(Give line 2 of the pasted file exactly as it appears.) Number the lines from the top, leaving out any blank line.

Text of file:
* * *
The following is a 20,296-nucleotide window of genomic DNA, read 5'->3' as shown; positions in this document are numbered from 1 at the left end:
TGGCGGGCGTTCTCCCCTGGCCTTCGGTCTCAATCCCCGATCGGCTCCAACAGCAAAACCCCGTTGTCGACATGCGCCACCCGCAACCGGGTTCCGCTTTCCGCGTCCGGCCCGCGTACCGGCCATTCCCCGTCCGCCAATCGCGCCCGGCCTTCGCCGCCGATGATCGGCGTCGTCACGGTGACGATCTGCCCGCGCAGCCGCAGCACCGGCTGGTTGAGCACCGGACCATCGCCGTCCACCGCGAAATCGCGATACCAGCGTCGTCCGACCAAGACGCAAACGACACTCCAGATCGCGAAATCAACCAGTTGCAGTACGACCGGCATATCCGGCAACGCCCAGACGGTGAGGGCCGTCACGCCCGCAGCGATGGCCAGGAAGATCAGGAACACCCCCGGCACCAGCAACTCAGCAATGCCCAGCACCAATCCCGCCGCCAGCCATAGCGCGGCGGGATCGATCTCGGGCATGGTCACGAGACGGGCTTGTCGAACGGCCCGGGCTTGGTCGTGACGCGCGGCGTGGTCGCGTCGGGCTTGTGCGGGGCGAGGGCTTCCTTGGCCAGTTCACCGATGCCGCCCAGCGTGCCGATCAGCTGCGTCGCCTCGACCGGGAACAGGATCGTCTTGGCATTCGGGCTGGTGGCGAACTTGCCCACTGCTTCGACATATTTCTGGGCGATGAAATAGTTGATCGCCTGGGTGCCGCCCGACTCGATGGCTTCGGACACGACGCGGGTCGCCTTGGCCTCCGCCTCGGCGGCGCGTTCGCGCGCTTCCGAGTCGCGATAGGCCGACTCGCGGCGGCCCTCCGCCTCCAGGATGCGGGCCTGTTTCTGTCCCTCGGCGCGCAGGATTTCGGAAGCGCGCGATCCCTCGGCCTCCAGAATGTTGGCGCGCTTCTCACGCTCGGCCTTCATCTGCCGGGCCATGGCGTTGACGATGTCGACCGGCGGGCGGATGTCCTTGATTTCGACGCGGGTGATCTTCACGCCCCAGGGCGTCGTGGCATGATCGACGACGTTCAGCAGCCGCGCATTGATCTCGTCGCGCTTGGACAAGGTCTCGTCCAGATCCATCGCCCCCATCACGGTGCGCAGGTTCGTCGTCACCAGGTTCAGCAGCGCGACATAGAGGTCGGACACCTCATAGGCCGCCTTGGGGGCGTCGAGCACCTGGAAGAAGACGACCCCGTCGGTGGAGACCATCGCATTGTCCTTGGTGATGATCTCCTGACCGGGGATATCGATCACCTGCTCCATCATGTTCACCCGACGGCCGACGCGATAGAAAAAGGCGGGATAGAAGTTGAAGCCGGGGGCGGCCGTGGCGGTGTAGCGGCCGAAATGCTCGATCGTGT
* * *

TGGCGGGCGTTCTCCCCTGGCCTTCGGTCTCAATCCCCGATCGGCTCCAACAGCAAAACCCCGTTGTCGACATGCGCCACCCGCAACCGGGTTCCGCTTTCCGCGTCCGGCCCGCGTACCGGCCATTCCCCGTCCGCCAATCGCGCCCGGCCTTCGCCGCCGATGATCGGCGTCGTCACGGTGACGATCTGCCCGCGCAGCCGCAGCACCGGCTGGTTGAGCACCGGACCATCGCCGTCCACCGCGAAATCGCGATACCAGCGTCGTCCGACCAAGACGCAAACGACACTCCAGATCGCGAAATCAACCAGTTGCAGTACGACCGGCATATCCGGCAACGCCCAGACGGTGAGGGCCGTCACGCCCGCAGCGATGGCCAGGAAGATCAGGAACACCCCCGGCACCAGCAACTCAGCAATGCCCAGCACCAATCCCGCCGCCAGCCATAGCGCGGCGGGATCGATCTCGGGCATGGTCACGAGACGGGCTTGTCGAACGGCCCGGGCTTGGTCGTGACGCGCGGCGTGGTCGCGTCGGGCTTGTGCGGGGCGAGGGCTTCCTTGGCCAGTTCACCGATGCCGCCCAGCGTGCCGATCAGCTGCGTCGCCTCGACCGGGAACAGGATCGTCTTGGCATTCGGGCTGGTGGCGAACTTGCCCACTGCTTCGACATATTTCTGGGCGATGAAATAGTTGATCGCCTGGGTGCCGCCCGACTCGATGGCTTCGGACACGACGCGGGTCGCCTTGGCCTCCGCCTCGGCGGCGCGTTCGCGCGCTTCCGAGTCGCGATAGGCCGACTCGCGGCGGCCCTCCGCCTCCAGGATGCGGGCCTGTTTCTGTCCCTCGGCGCGCAGGATTTCGGAAGCGCGCGATCCCTCGGCCTCCAGAATGTTGGCGCGCTTCTCACGCTCGGCCTTCATCTGCCGGGCCATGGCGTTGACGATGTCGACCGGCGGGCGGATGTCCTTGATTTCGACGCGGGTGATCTTCACGCCCCAGGGCGTCGTGGCATGATCGACGACGTTCAGCAGCCGCGCATTGATCTCGTCGCGCTTGGACAAGGTCTCGTCCAGATCCATCGCCCCCATCACGGTGCGCAGGTTCGTCGTCACCAGGTTCAGCAGCGCGACATAGAGGTCGGACACCTCATAGGCCGCCTTGGGGGCGTCGAGCACCTGGAAGAAGACGACCCCGTCGGTGGAGACCATCGCATTGTCCTTGGTGATGATCTCCTGACCGGGGATATCGATCACCTGCTCCATCATGTTCACCCGACGGCCGACGCGATAGAAAAAGGCGGGATAGAAGTTGAAGCCGGGGGCGGCCGTGGCGGTGTAGCGGCCGAAATGCTCGATCGTGT